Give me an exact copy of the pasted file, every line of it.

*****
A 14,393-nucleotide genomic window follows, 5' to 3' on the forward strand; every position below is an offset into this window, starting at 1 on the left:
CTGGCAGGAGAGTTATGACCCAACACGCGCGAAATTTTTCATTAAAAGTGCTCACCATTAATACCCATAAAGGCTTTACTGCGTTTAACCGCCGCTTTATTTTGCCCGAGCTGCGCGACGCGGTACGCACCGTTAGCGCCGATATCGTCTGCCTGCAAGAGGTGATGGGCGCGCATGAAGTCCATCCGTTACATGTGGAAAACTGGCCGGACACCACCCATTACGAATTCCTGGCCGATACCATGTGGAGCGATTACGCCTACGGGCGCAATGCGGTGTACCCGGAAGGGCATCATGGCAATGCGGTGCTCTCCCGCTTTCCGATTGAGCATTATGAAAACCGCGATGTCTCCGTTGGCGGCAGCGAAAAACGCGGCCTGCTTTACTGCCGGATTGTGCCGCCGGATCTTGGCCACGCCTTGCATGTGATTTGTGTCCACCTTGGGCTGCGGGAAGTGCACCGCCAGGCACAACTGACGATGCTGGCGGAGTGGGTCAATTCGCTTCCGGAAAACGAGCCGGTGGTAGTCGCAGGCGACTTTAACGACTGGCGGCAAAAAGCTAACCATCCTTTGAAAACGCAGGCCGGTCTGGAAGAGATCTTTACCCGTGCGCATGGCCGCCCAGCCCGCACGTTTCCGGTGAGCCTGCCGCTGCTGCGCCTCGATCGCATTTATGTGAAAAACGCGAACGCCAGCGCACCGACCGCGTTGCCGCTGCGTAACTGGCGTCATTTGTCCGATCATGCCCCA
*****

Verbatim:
A 14,393-nucleotide genomic window follows, 5' to 3' on the forward strand; every position below is an offset into this window, starting at 1 on the left:
CTGGCAGGAGAGTTATGACCCAACACGCGCGAAATTTTTCATTAAAAGTGCTCACCATTAATACCCATAAAGGCTTTACTGCGTTTAACCGCCGCTTTATTTTGCCCGAGCTGCGCGACGCGGTACGCACCGTTAGCGCCGATATCGTCTGCCTGCAAGAGGTGATGGGCGCGCATGAAGTCCATCCGTTACATGTGGAAAACTGGCCGGACACCACCCATTACGAATTCCTGGCCGATACCATGTGGAGCGATTACGCCTACGGGCGCAATGCGGTGTACCCGGAAGGGCATCATGGCAATGCGGTGCTCTCCCGCTTTCCGATTGAGCATTATGAAAACCGCGATGTCTCCGTTGGCGGCAGCGAAAAACGCGGCCTGCTTTACTGCCGGATTGTGCCGCCGGATCTTGGCCACGCCTTGCATGTGATTTGTGTCCACCTTGGGCTGCGGGAAGTGCACCGCCAGGCACAACTGACGATGCTGGCGGAGTGGGTCAATTCGCTTCCGGAAAACGAGCCGGTGGTAGTCGCAGGCGACTTTAACGACTGGCGGCAAAAAGCTAACCATCCTTTGAAAACGCAGGCCGGTCTGGAAGAGATCTTTACCCGTGCGCATGGCCGCCCAGCCCGCACGTTTCCGGTGAGCCTGCCGCTGCTGCGCCTCGATCGCATTTATGTGAAAAACGCGAACGCCAGCGCACCGACCGCGTTGCCGCTGCGTAACTGGCGTCATTTGTCCGATCATGCCCCA